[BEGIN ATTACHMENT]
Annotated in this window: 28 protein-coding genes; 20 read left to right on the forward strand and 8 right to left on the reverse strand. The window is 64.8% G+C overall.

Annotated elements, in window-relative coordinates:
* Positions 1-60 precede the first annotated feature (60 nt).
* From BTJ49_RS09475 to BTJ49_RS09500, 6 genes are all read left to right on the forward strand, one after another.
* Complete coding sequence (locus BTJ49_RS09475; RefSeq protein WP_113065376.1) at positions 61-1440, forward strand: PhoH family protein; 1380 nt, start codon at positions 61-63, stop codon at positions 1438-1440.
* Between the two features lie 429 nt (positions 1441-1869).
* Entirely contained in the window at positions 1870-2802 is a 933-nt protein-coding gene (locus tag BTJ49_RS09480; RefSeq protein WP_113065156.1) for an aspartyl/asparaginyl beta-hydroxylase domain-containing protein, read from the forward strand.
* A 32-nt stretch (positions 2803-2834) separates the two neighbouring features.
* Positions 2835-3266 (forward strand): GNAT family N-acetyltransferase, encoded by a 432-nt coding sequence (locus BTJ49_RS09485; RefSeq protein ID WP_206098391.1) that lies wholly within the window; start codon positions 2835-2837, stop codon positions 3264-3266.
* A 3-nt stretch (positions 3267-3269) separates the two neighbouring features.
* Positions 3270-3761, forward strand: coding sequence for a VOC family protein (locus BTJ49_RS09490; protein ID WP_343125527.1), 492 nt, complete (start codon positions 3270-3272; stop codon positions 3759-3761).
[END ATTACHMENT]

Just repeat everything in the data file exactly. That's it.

Annotated in this window: 28 protein-coding genes; 20 read left to right on the forward strand and 8 right to left on the reverse strand. The window is 64.8% G+C overall.

Annotated elements, in window-relative coordinates:
* Positions 1-60 precede the first annotated feature (60 nt).
* From BTJ49_RS09475 to BTJ49_RS09500, 6 genes are all read left to right on the forward strand, one after another.
* Complete coding sequence (locus BTJ49_RS09475; RefSeq protein WP_113065376.1) at positions 61-1440, forward strand: PhoH family protein; 1380 nt, start codon at positions 61-63, stop codon at positions 1438-1440.
* Between the two features lie 429 nt (positions 1441-1869).
* Entirely contained in the window at positions 1870-2802 is a 933-nt protein-coding gene (locus tag BTJ49_RS09480; RefSeq protein WP_113065156.1) for an aspartyl/asparaginyl beta-hydroxylase domain-containing protein, read from the forward strand.
* A 32-nt stretch (positions 2803-2834) separates the two neighbouring features.
* Positions 2835-3266 (forward strand): GNAT family N-acetyltransferase, encoded by a 432-nt coding sequence (locus BTJ49_RS09485; RefSeq protein ID WP_206098391.1) that lies wholly within the window; start codon positions 2835-2837, stop codon positions 3264-3266.
* A 3-nt stretch (positions 3267-3269) separates the two neighbouring features.
* Positions 3270-3761, forward strand: coding sequence for a VOC family protein (locus BTJ49_RS09490; protein ID WP_343125527.1), 492 nt, complete (start codon positions 3270-3272; stop codon positions 3759-3761).